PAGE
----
Daniel Kobe Daniel Kobe - 7 months ago 9
HTML Question

Please help me to get a working CSS zigzag border

I'm trying to make a CSS zigzag vertical border. I've been looking at this Codepen for reference. My attempt simply makes diamonds and I've been playing around with it but can't seem to get it to work. Here's my Codepen.



body {
margin: 0;
padding: 0;
}
#ribbon {
background: whitesmoke;
}
#ribbon ul {
margin: 0;
padding: 0;
height: 100px;
display: flex;
list-style-type: none;
}
#ribbon ul li {
display: flex;
flex-grow: 1;
align-items: center;
justify-content: center;
cursor: pointer;
}
#ribbon ul li:not(:last-child) {
border-right: solid;
}
#ribbon .v-zigzag {
background: linear-gradient(135deg, transparent, transparent 75%, #b6b5eb 75%, #b6b5eb), linear-gradient(225deg, transparent, transparent 75%, #b6b5eb 75%, #b6b5eb), linear-gradient(45deg, transparent, transparent 75%, #b6b5eb 75%, #b6b5eb), linear-gradient(315deg, transparent, transparent 75%, #b6b5eb 75%, #b6b5eb);
background-position: right top;
background-repeat: repeat-y;
background-size: 10px 10px;
}

<section id="ribbon">
<ul>
<li class="v-zigzag">Mode 1</li>
<li>Mode 2</li>
<li>Mode 3</li>
<li>Mode 4</li>
</ul>
</section>




Answer

The sample code uses SVG images, they're encoded into the CSS. Update: No, it doesn't, sorry. But I still think it's the best solution.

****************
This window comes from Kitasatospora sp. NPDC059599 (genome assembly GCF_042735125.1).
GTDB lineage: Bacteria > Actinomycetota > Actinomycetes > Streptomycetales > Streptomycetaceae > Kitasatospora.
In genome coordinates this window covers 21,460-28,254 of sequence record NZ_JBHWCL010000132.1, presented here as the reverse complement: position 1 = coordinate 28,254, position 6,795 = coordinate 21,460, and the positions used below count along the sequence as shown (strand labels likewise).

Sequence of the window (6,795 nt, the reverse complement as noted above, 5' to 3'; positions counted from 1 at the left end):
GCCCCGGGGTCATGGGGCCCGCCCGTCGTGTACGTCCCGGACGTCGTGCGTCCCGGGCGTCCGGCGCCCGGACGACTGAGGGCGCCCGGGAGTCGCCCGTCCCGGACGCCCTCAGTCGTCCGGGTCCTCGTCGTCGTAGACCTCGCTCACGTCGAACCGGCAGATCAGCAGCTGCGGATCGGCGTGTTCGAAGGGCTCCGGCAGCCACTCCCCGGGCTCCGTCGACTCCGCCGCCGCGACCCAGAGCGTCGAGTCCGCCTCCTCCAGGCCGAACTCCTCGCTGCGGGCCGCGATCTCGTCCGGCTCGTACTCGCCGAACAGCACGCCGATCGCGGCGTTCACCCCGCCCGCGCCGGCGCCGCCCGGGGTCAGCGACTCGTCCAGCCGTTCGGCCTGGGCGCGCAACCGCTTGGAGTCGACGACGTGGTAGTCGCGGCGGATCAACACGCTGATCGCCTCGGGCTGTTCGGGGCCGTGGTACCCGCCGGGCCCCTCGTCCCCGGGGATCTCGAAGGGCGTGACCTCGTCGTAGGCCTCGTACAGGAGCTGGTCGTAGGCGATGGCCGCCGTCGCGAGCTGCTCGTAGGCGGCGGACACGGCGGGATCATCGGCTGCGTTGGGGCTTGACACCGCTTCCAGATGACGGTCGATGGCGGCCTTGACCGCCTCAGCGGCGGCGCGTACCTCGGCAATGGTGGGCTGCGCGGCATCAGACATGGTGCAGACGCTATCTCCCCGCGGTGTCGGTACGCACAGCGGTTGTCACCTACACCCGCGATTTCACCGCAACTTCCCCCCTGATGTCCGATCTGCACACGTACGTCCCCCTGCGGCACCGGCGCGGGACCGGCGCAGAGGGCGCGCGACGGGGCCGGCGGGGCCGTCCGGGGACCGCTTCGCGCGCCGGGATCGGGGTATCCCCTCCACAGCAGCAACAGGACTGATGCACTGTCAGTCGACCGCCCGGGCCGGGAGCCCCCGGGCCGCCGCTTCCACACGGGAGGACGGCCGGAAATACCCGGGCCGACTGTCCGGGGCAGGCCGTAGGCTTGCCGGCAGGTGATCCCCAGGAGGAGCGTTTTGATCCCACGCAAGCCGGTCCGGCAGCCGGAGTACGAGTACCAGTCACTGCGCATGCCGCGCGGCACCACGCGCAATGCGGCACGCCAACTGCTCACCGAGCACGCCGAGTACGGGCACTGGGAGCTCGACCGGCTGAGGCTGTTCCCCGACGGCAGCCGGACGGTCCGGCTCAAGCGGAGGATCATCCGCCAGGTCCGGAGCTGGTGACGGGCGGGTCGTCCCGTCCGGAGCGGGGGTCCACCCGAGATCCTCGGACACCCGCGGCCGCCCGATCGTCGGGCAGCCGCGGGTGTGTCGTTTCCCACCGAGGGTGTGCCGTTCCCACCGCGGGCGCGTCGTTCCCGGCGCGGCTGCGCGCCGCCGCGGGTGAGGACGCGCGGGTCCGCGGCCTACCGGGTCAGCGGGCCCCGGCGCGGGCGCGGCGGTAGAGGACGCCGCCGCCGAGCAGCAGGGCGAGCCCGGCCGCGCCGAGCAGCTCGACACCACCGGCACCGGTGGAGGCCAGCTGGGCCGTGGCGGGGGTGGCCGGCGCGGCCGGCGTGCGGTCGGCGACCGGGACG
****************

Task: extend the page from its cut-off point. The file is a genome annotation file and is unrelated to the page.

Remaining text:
It uses two zigzag patterns: One horizontal and other vertical. Then it just covers everything but the borders with an opaque element.

When you change the background alignment, the pattern just won't work anymore and you'll get these diamonds. You could think of a different pattern... or just cover the left part.

  1. Remove the :before as it's used for the horizontal lines
  2. Move the :after to the left margin and adjust its width to show only one bar

    .bordered:after { ... left: 0; width: 26em;

Alternative solution (I came up with a better one using your current markup):

<li class="v-zigzag">Test</li></ul>

.v-zigzag {
     position: relative;
     background: linear-gradient(45deg, #ccc 5px, transparent 0) 0 5px, linear-gradient(135deg, #ccc 5px, #fff 0) 0 5px;
     background-position: right top;
     background-repeat: repeat-y;
     background-size: 10px 10px;
}
.v-zigzag:before {
    content:"";
    position: absolute;
    background: linear-gradient(45deg, #fff 5px, transparent 0) 0 5px,linear-gradient(135deg, #fff 5px, transparent 0) 0 5px;
    background-color: transparent;
    background-position: right top;
    background-repeat: repeat-y;
    background-size: 10px 10px;
    width: 10px;
    right: 3px;
    top: 0;
    bottom: 0;
 }

Explanation:

The zigzag is not a border, it's actually the background of .v-zigzag. It isn't a line either, it's flat at the left side and zigzag at the right.

Then we use other background on top, like the first one but white, and we place it 3px to the right, covering most of the first background with the white zigzag. This way, the resulting zigzag line is actually the only part "visible" (not covered with white) of the background.

Instead of nested divs, we used the :before selector. The property content (even if it's an empty string) set to the :before or :after of an element, creates a "something" that behabes just like any other element, an element that is not actyally in the DOM but behaves as such. And this pseudoelement is which has the white zigzag and is floating over the gray background.